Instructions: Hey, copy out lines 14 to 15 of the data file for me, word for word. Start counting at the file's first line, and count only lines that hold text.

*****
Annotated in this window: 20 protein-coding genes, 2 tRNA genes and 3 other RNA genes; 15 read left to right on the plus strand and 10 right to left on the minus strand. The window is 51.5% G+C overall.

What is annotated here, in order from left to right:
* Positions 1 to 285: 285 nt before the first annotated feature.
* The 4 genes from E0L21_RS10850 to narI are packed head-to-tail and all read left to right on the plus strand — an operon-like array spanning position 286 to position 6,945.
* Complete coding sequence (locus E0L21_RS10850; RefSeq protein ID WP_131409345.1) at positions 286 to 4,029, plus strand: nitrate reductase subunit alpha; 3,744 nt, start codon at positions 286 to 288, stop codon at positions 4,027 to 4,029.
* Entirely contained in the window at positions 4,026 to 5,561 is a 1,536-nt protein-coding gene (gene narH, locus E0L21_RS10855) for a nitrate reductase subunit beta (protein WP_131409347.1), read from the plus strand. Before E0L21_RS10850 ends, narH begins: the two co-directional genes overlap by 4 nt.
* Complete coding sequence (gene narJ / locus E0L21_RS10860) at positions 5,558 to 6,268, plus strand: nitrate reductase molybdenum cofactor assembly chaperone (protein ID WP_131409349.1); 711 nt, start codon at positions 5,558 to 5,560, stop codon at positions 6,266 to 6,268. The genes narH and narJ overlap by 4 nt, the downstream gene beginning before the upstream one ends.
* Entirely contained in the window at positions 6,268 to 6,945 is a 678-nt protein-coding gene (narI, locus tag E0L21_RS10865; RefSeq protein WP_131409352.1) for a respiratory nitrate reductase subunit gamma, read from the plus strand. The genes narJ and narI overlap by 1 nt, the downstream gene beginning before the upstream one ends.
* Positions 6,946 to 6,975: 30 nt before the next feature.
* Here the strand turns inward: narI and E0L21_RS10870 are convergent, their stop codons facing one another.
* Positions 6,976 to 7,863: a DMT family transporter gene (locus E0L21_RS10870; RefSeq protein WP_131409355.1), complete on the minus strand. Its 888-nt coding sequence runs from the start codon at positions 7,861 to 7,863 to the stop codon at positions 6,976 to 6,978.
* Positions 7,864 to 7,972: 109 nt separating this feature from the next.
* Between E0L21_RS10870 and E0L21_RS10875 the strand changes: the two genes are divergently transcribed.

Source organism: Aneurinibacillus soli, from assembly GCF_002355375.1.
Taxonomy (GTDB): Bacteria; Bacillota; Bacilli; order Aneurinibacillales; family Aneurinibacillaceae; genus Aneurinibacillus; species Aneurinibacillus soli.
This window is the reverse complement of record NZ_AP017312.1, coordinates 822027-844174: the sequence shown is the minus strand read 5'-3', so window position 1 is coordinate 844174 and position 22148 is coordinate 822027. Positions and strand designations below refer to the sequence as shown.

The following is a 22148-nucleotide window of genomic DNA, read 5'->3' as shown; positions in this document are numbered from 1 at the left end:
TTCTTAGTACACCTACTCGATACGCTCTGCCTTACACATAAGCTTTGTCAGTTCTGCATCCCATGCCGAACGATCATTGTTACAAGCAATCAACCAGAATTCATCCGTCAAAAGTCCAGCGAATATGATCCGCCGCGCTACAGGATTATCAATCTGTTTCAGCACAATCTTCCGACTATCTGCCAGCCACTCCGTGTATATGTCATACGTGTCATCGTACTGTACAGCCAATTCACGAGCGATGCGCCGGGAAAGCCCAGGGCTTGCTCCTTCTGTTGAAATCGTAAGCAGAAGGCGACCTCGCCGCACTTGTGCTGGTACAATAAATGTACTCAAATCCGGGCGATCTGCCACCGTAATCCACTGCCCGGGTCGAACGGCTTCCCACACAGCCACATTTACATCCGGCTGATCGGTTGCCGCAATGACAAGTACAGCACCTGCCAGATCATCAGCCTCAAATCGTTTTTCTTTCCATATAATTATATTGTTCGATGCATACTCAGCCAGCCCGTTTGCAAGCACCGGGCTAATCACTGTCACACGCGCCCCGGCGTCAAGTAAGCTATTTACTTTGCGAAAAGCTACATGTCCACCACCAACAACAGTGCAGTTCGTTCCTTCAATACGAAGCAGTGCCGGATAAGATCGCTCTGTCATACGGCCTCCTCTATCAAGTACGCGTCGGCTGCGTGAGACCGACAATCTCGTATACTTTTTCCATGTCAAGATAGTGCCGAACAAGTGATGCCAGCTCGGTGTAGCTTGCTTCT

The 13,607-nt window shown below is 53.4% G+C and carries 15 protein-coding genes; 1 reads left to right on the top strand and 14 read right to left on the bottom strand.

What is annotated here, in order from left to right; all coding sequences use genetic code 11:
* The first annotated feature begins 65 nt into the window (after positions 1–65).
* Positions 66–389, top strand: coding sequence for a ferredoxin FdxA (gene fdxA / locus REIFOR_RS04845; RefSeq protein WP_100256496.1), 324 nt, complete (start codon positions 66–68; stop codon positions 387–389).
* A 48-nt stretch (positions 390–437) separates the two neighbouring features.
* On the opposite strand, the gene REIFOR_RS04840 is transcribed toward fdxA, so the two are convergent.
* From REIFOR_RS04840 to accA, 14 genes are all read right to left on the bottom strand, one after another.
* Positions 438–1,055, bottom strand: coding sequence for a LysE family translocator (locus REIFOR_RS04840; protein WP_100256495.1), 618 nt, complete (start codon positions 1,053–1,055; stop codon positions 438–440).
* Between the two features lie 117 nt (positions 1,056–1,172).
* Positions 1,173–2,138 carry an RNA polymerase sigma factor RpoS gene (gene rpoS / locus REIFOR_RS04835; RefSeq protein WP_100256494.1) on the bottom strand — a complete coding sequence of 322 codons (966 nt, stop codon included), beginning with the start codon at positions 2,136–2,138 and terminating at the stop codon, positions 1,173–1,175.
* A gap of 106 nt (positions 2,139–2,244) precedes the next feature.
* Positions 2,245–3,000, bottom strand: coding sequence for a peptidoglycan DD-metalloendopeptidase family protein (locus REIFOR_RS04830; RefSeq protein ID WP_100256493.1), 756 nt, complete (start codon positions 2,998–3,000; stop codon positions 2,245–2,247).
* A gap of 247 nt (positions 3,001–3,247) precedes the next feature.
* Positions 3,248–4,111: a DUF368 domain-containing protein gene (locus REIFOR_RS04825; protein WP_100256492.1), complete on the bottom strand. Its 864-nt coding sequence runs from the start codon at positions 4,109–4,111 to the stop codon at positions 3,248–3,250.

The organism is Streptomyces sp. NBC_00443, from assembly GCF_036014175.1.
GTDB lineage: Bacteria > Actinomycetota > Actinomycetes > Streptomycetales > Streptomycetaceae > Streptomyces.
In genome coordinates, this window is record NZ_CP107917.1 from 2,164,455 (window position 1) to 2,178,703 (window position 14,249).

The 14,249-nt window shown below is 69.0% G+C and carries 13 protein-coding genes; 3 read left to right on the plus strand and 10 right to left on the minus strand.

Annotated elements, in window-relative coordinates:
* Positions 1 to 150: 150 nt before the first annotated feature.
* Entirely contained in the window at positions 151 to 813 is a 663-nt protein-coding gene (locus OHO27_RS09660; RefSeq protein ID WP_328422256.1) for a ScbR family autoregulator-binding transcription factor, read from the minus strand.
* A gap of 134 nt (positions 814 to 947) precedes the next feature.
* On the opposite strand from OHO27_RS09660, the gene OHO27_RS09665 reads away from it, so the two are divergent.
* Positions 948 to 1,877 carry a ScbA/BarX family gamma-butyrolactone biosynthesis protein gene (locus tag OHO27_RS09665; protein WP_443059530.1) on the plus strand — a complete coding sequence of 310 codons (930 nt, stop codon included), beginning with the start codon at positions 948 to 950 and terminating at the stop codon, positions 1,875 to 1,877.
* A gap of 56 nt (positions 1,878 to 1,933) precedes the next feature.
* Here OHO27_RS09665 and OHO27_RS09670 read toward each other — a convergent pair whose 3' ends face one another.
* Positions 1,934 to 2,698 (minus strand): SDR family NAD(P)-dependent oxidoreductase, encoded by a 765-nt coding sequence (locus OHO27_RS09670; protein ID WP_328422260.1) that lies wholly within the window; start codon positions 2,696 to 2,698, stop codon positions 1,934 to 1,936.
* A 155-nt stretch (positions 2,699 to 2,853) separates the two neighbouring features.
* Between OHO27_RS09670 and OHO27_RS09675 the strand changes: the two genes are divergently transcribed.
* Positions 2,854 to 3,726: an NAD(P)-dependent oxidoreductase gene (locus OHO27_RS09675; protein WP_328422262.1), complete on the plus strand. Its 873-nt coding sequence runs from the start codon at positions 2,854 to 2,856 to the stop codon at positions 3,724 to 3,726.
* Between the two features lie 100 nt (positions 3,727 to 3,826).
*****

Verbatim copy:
Source organism: Aneurinibacillus soli, from assembly GCF_002355375.1.
Taxonomy (GTDB): Bacteria; Bacillota; Bacilli; order Aneurinibacillales; family Aneurinibacillaceae; genus Aneurinibacillus; species Aneurinibacillus soli.